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July 1941


Arch Ophthalmol. 1941;26(1):85-97. doi:10.1001/archopht.1941.00870130103011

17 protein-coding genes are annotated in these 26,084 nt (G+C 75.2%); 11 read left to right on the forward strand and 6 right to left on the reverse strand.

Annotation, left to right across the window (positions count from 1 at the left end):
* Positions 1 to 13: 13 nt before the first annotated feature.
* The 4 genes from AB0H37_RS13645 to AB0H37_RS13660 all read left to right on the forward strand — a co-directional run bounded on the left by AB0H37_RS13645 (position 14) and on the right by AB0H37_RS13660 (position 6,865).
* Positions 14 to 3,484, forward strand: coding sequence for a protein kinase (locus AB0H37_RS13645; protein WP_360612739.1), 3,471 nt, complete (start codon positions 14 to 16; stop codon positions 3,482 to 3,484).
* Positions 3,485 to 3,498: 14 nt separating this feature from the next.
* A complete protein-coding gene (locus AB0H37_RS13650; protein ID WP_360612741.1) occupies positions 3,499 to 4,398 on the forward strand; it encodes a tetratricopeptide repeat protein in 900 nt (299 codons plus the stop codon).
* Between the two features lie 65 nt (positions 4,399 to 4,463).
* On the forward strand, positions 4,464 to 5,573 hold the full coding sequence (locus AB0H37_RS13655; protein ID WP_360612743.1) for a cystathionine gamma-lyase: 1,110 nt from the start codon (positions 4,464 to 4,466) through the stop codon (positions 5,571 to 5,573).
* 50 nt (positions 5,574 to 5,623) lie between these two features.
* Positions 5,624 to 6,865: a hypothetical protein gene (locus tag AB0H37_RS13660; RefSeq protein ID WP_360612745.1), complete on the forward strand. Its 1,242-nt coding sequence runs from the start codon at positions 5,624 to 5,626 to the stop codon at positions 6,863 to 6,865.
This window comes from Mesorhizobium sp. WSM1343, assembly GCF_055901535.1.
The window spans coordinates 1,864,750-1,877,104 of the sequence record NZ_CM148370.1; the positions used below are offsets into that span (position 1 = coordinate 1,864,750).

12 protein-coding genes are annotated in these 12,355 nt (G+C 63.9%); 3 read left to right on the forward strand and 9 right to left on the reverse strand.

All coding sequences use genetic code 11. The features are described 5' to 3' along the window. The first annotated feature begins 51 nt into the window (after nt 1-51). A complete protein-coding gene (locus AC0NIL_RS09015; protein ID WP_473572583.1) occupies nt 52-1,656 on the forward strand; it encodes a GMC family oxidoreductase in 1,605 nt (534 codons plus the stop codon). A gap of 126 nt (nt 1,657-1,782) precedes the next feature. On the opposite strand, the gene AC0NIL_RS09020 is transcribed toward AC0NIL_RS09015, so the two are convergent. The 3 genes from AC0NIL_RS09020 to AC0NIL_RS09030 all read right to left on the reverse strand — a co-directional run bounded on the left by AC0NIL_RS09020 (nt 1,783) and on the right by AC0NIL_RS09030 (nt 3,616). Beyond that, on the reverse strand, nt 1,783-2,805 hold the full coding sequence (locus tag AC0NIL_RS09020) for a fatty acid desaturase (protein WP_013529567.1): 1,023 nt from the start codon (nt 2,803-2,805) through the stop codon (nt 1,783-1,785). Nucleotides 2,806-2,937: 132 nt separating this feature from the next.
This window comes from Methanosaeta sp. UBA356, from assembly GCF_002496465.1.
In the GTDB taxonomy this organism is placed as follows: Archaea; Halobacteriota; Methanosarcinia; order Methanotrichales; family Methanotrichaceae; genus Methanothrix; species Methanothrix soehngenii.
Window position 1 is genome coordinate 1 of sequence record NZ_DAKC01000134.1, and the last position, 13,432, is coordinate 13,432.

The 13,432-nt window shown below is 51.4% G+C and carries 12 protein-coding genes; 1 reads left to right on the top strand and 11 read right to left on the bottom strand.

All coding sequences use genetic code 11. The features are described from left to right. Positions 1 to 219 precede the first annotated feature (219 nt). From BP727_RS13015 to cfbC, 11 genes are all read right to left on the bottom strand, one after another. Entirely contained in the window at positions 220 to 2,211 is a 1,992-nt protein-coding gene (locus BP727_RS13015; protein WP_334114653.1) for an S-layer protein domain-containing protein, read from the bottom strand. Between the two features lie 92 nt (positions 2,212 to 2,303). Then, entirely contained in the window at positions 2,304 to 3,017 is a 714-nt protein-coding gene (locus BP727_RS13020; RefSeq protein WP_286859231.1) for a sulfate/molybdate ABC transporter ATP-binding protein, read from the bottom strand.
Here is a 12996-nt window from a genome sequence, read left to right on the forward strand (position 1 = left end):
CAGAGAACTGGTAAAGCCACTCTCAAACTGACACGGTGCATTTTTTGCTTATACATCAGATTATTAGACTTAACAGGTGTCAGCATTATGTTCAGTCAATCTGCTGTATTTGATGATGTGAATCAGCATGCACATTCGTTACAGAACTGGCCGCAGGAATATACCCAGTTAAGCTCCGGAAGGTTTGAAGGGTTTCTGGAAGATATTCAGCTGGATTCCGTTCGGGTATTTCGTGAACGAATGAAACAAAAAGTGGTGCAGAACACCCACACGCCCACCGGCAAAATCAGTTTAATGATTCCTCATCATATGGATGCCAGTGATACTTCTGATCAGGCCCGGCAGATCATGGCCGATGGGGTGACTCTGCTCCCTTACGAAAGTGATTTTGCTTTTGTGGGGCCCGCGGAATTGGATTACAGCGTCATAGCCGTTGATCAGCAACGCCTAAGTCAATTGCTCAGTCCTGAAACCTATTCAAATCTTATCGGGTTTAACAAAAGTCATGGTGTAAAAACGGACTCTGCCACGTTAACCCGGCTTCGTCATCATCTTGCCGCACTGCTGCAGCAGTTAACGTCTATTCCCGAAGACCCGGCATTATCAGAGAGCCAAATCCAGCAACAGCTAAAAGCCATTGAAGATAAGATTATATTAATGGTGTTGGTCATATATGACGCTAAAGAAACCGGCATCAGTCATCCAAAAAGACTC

Statistics on the causes and on the prevalence of blindness in the United States are so few that it is doubtful whether we have anything near an appropriate conception of either. On the causes of blindness there are only the reports which have come from Missouri, Colorado, Illinois, New Jersey, Pennsylvania, Washington, Louisiana and Indiana in the past twenty years and one report on the causes of blindness in children. These are lacking in uniformity and cover relatively small groups of cases, of which only small percentages are included in the etiologic tables. On the prevalence of blindness the federal census report cannot be considered at best more than a rough and misleading estimate, owing partly to the absence of ophthalmic examinations. Approximate figures on incidence, based on the annual census of new students entering the various state schools for the blind, are offered by the National Society for the

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